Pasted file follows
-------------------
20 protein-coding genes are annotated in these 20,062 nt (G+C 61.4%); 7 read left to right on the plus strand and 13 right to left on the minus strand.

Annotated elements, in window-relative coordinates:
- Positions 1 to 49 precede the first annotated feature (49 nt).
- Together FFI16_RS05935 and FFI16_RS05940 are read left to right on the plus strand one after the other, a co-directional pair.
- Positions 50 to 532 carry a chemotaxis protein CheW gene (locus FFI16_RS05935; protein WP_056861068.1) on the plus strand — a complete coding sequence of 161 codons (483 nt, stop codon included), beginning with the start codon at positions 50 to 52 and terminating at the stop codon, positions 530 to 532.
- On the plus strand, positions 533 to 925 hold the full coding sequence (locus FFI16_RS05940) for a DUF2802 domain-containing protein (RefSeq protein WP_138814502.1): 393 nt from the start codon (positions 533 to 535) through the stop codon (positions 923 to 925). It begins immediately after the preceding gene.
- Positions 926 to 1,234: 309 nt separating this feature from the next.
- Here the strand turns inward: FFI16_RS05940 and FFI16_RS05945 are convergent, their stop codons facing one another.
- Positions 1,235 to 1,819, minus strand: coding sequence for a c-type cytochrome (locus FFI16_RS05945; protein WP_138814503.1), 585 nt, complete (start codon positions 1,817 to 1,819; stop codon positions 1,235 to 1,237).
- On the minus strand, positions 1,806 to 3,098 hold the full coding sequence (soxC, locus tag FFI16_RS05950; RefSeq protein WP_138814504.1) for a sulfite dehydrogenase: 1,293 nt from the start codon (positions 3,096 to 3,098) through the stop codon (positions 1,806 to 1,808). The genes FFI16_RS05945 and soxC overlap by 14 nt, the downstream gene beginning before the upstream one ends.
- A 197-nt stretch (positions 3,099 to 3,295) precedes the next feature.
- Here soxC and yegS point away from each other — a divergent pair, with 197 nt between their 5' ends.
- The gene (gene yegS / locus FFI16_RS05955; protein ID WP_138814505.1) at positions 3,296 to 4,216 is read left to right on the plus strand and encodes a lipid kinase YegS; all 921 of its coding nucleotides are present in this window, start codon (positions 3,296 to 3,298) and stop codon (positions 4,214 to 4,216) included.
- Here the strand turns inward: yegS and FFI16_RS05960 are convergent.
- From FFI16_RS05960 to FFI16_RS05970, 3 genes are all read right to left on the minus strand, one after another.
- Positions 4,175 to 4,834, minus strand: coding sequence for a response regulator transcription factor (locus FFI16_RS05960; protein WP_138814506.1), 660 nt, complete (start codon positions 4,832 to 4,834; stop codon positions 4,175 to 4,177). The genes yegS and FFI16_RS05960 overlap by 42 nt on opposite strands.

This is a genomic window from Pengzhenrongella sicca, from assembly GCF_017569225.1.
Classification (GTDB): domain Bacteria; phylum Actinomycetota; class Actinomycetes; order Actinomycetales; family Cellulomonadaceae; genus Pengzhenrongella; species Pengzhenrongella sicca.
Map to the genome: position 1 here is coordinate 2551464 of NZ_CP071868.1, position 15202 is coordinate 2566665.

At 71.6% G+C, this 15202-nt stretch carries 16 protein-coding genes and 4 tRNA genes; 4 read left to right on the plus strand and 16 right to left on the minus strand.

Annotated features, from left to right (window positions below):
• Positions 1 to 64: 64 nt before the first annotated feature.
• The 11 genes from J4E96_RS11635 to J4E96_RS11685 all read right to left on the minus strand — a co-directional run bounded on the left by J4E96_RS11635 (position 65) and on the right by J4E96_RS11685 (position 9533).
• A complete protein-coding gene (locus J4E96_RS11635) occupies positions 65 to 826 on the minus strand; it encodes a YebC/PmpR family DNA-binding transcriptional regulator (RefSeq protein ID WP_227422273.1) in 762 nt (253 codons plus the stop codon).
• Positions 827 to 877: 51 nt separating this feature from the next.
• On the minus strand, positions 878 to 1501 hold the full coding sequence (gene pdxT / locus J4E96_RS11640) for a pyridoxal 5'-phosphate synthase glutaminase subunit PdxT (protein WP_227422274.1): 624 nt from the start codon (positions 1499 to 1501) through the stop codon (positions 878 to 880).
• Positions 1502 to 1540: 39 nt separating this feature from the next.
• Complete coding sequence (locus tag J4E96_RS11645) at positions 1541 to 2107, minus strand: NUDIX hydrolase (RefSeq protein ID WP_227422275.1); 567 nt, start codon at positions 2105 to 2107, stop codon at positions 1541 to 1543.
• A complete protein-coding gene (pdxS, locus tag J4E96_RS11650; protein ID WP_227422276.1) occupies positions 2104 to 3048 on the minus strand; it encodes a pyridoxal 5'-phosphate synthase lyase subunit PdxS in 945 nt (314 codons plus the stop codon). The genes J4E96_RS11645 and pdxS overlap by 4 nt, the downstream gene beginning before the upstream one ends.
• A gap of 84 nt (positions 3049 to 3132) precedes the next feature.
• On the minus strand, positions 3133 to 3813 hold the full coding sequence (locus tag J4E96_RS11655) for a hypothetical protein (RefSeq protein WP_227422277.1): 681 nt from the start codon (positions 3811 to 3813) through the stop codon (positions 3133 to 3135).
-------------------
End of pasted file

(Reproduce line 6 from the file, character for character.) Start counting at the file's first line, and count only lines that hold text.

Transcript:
- On the plus strand, positions 533 to 925 hold the full coding sequence (locus FFI16_RS05940) for a DUF2802 domain-containing protein (RefSeq protein WP_138814502.1): 393 nt from the start codon (positions 533 to 535) through the stop codon (positions 923 to 925). It begins immediately after the preceding gene.